life wins / 002

My nearly March-Madness-free sojourn in California had ended and I'm back on the beat. I'm realizing today how much good it does me to look for these stories each week. And I don't have to look far--a few clicks, and I've easily rounded up three beautiful examples of life winning against the darkness, against fear, against pain and evil. Life wins every day.  

Debbie Elnatan, a music therapist in Israel, is a mother who one day found it a necessity to make an invention of her own after some concerning news about her son Rotem, who has cerebral palsy:  
"When my son was two years old, I was told by medical professionals that he didn’t know what his legs are and has no consciousness of them. That was an incredibly difficult thing for a mother to hear. I started to walk him day after day, which was a very strenuous task for both of us. Out of my pain and desperation came the idea for the Upsee and I’m delighted to see it come to fruition."  
She designed a harness for young special needs children that aided them in sitting up straight, improving breathing. and also freeing their hands. By attaching it to a belt worn by an adult they can stand and walk and play.
Go to Jill Stanek's link and watch the video of the Upsee harness in action. Because of my autistic sister Rachel, I've been privileged enough to spend quite a bit of time around the disabled in my life. Seeing the smiles on those CB kids in the video made me tear up. Debbie Elnatan, you're a hero (and a great mom).

While people prayed in the rain at the 40 Days for Life vigil in Sacramento, Wynette – the local coordinator – watched a scene unfold outside the abortion center. 
“Several abortion business employees huddled together, holding their umbrellas, as they took turns hugging one abortion worker in particular,” she said … wondering what was going on. 
A few minutes later, that worker exited the driveway right in front of Wynette and rolled down the car window, ignoring the falling rain.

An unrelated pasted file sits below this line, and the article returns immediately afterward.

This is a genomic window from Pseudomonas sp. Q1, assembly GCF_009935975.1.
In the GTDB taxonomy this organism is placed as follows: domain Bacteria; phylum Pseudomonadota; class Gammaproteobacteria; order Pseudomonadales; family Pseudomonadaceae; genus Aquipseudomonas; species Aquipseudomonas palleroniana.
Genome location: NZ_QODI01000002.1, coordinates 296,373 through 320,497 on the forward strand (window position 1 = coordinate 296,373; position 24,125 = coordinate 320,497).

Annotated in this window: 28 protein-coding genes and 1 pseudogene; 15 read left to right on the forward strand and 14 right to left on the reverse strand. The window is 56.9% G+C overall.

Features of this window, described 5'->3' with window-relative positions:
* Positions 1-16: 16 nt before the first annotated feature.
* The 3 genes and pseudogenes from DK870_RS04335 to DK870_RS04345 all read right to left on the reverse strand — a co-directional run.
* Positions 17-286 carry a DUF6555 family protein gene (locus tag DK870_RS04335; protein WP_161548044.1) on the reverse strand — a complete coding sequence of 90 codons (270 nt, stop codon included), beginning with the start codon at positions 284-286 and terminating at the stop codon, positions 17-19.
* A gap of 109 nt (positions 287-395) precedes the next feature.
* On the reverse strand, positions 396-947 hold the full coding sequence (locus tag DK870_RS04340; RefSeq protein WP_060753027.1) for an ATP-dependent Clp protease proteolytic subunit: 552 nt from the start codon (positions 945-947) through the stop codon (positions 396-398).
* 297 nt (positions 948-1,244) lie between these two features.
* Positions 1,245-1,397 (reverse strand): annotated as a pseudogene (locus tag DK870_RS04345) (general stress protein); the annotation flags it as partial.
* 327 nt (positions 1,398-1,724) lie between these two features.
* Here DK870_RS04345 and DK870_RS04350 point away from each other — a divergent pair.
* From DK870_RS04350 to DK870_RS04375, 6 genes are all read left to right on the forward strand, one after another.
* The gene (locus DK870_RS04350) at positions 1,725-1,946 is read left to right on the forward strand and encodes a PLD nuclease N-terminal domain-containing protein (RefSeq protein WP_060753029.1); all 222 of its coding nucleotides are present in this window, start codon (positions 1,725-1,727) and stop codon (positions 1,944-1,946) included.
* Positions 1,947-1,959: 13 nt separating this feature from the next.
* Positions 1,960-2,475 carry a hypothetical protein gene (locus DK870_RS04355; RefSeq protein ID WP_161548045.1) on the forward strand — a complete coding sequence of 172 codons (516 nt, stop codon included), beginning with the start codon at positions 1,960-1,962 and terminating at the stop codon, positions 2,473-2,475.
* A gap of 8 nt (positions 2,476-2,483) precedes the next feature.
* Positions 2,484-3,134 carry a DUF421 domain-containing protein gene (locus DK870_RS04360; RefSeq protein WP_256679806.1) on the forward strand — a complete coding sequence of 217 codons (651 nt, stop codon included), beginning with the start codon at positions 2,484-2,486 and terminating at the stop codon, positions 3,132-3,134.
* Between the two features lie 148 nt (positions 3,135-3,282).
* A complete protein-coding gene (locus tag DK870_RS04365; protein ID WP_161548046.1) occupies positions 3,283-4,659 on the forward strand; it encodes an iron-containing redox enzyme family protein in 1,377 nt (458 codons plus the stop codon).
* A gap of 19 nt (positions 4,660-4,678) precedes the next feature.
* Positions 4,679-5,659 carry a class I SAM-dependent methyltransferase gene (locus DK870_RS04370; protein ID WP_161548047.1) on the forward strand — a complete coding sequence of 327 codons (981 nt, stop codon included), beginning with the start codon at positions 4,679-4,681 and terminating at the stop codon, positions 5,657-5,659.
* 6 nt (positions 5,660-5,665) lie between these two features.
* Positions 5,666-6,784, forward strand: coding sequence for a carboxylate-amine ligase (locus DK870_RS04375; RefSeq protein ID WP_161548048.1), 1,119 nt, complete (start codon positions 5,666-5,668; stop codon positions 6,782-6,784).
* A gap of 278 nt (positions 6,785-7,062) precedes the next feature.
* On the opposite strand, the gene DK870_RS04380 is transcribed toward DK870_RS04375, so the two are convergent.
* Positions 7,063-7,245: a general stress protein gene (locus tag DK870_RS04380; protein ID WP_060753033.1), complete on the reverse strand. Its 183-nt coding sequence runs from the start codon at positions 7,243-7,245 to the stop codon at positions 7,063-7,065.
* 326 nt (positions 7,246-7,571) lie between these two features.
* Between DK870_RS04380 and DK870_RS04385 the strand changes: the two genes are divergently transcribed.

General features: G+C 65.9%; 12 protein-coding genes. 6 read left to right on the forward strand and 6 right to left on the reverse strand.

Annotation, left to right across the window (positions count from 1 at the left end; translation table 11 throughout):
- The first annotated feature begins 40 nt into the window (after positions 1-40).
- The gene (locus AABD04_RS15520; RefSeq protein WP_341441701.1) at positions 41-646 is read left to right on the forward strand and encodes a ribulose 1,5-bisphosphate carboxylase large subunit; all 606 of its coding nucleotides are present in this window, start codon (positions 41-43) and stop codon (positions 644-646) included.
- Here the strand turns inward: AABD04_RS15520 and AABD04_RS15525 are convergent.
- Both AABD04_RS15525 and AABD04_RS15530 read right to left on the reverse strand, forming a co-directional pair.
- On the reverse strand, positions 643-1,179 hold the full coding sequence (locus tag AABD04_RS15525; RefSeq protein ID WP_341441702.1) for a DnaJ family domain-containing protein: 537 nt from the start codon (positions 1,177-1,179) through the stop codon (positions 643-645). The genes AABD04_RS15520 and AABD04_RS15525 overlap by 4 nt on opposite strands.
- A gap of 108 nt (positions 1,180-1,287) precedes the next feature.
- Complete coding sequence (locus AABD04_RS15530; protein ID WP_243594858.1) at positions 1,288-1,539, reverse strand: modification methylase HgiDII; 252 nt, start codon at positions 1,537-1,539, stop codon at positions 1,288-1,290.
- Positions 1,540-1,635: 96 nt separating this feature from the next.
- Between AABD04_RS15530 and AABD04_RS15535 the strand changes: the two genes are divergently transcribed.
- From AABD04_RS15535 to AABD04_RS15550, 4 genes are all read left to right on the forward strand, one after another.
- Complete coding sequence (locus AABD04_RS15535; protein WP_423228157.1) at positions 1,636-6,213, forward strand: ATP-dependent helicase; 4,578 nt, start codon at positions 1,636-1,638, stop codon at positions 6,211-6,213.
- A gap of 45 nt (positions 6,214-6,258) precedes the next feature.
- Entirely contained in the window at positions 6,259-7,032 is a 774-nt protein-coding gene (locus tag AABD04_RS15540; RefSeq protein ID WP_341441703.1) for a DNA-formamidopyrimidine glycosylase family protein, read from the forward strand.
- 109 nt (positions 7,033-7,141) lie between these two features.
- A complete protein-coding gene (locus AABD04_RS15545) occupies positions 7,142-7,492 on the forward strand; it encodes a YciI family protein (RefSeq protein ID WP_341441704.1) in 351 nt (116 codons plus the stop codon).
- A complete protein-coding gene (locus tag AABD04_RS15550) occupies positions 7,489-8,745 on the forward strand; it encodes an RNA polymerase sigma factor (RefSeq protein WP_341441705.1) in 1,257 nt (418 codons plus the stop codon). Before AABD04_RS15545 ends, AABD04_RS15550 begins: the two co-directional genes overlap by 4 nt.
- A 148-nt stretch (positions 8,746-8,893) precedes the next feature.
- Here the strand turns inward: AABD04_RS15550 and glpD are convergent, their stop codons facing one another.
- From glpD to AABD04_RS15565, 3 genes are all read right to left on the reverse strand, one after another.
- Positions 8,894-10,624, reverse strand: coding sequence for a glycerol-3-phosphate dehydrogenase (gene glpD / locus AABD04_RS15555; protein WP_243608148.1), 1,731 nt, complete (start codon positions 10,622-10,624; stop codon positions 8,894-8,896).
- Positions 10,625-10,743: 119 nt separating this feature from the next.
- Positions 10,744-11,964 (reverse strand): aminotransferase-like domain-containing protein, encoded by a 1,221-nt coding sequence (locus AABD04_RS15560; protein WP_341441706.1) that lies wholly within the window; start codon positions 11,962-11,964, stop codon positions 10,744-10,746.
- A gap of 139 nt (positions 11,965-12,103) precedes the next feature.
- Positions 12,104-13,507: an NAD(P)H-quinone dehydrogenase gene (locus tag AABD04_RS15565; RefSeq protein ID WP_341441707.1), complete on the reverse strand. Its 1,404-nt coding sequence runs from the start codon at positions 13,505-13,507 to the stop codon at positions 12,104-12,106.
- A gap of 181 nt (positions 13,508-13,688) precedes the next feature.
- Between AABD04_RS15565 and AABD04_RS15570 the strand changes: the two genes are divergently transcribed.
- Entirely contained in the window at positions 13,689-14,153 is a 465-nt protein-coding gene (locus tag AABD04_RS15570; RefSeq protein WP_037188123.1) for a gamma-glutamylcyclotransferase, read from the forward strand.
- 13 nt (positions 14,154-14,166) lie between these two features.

“I’ve had enough!” the distraught worker called out. “I hate this place! I quit!” 
“I cannot say much more,” Wynette said … but she added that the worker asked for prayer.
Normally, a story with a headline of "I hate this place" isn't considered a win, but in this case, totally. It should also be mentioned that all of California is in a drought, and rain has been scarce. The dedication of people in the 40 Days for Life campaign there to come out and pray when it'd be more comfortable to stay home gives me goosebumps. And had they not been there, who would have witnessed the worker quitting--and prayed for her?

That woman wasn't forced out of that abortion clinic. She was prayed out.  

When a search result for “abortion help” showed a nearby clinic, Tasha didn’t hesitate. “I called and got the address and put it in my GPS. And then I drove there.” 
Tasha arrived at a life-affirming pregnancy center, where the welcoming warmth and compassion of the staff drew her in. “I had a confirmation test and ultrasound that verified my pregnancy. I was also counseled about all of the options available to me.” 
...Still feeling uncertain about her decision, Tasha used her GPS to locate another clinic in her area. When a different address showed up on her map, Tasha drove there and arrived at a second life-affirming pregnancy center. 
As days passed and Tasha continued to vacillate between choosing LIFE and abortion, she decided she would visit one last clinic. Not recognizing the address that popped up, Tasha followed her GPS’s directions ... only to arrive back at the front desk of the first life-affirming pregnancy center she’d visited just days earlier. 
“I decided then that God was trying to tell me something,” Tasha says.
Online for Life, you're amazing. And this whole idea of change-the-culture-by-entering-into-the-culture thing? You're doing it right.

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